Pre-eclampsia test on the way
Pre-eclampsia test on the way

The first screening test to predict a serious high blood pressure condition in pregnant women, pre-eclampsia, is being developed and could be in routine use by 2015.

And more of these personalised risk assessments are on the way to determine the likelihood that pregnant women will have a preterm birth, a baby with fetal growth restriction or a healthy pregnancy.

Robyn North, professor of maternal and fetal medicine at King's College in London, said her group had developed algorithms based on clinical risk factors in combination with specific proteins to predict pre-eclampsia.

The proteins have been identified via a biobank of 900,000 samples of blood, urine, and mouth swabs for DNA obtained from 5600 pregnant women as part of the international SCOPE study, which involves Australia, New Zealand, the UK and Ireland.

Professor North is leading the SCOPE study, which is measuring about 50 candidate biomarkers - proteins, metabolites and genes - for pre-eclampsia in order to refine the screening test for clinical use.

"The woman would have a blood sample taken at 15 weeks, then a specific set of three to eight proteins will be measured in the blood," she said. "Using these measurements, either alone or possibly in combination with a few clinical risk factors, the woman's risk of developing pre-eclampsia will be calculated."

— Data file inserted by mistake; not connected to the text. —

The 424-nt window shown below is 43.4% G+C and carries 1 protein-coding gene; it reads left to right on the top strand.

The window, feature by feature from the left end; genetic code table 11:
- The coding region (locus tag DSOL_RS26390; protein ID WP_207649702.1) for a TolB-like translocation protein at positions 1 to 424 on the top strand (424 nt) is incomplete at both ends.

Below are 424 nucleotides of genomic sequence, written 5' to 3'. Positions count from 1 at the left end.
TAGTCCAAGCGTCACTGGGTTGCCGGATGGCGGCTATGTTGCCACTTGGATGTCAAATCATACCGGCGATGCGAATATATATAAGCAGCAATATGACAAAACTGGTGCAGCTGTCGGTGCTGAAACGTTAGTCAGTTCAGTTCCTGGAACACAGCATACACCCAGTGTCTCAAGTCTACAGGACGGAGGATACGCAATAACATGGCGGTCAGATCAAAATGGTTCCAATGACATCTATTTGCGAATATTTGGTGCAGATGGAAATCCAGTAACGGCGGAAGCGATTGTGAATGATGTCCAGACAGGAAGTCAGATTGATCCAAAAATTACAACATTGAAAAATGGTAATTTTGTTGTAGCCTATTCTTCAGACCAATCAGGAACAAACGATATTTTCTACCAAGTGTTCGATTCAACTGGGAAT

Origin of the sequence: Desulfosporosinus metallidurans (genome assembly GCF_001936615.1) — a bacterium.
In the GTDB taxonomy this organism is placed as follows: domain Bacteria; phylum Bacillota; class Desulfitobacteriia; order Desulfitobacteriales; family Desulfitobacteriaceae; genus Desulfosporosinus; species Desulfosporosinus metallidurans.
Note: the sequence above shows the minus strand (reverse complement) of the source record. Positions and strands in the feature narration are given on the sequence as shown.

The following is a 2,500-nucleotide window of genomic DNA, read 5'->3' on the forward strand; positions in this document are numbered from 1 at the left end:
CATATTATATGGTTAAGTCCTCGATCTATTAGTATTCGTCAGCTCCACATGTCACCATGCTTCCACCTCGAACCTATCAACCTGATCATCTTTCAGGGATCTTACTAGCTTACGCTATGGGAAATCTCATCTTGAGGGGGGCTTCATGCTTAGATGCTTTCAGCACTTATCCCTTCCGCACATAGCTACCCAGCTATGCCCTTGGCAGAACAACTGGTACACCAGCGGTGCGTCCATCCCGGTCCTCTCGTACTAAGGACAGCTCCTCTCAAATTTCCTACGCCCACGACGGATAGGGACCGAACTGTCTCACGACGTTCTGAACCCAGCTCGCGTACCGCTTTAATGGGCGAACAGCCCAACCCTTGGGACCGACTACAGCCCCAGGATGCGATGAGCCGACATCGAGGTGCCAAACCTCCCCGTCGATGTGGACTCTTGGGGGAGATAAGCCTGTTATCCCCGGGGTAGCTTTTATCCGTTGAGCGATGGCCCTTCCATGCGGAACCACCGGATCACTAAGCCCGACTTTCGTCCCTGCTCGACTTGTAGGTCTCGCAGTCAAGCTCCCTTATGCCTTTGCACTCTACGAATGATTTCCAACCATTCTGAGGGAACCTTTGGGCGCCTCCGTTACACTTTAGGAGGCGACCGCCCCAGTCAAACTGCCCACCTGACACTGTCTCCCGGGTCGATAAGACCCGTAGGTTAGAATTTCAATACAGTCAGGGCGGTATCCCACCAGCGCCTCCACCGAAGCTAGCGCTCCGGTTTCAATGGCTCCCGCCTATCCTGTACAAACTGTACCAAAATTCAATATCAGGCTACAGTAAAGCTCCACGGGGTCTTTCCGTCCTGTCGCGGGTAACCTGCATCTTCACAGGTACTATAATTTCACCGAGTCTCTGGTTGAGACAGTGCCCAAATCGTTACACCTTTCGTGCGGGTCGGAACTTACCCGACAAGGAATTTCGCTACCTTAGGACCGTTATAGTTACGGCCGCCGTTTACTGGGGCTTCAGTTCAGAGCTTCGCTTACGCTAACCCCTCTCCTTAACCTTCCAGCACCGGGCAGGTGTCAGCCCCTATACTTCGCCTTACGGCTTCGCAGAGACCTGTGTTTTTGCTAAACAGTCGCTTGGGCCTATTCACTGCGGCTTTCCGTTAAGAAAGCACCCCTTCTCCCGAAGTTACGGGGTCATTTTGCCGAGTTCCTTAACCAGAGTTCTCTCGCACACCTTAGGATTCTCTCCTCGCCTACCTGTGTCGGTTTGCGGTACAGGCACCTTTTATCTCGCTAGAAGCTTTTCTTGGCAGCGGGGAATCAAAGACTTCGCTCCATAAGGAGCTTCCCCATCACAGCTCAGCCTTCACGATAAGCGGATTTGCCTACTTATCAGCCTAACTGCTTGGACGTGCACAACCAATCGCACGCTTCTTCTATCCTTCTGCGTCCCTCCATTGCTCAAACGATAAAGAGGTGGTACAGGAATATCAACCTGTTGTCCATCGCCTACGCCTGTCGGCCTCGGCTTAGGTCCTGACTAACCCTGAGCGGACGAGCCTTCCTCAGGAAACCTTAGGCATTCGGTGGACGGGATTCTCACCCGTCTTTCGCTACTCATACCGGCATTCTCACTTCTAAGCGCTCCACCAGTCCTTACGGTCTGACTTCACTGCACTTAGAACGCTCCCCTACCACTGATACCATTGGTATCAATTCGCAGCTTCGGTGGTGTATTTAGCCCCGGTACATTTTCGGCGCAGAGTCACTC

Women at high risk of pre-eclampsia would be offered low-dose aspirin.

"Low-dose aspirin reduces the risk of pre-eclampsia by about 17 per cent but may be more effective if women at high risk are treated," Professor North said. "Most importantly, in randomised trials of more than 36,000 women, among those treated with low-dose aspirin the number of stillbirths and newborn baby deaths were reduced by 15 per cent."

Calcium supplementation might also reduce the risk of pre-eclampsia in women at high risk or who had low calcium in their diet, she said.

Pre-eclampsia, which can result in the mother having kidney or liver problems, stroke or seizures, affects 5 per cent of first-time mothers. Every year, the number of maternal deaths from pre-eclampsia worldwide is equivalent to the loss of 170 jumbo jets of pregnant women. One-third of babies born to mothers with pre-eclampsia are premature, one-quarter are growth restricted and the likelihood of perinatal death is increased three-fold.

"It can be a very frightening condition as within hours, a mother can go from feeling and being well to having a life-threatening illness," Professor North said. "Ultimately to cure the condition, the baby and placenta need to be delivered. A screening test is the first step to preventing this condition.

At present, women who are considered high risk are seen by obstetricians and are offered more intensive surveillance during their pregnancy.

"One of the best ways of telling who is at high risk of pre-eclampsia is if the pregnant woman has had the same problem in a previous pregnancy but this information is obviously not available for first-time mothers," Professor North said.

The West Australian

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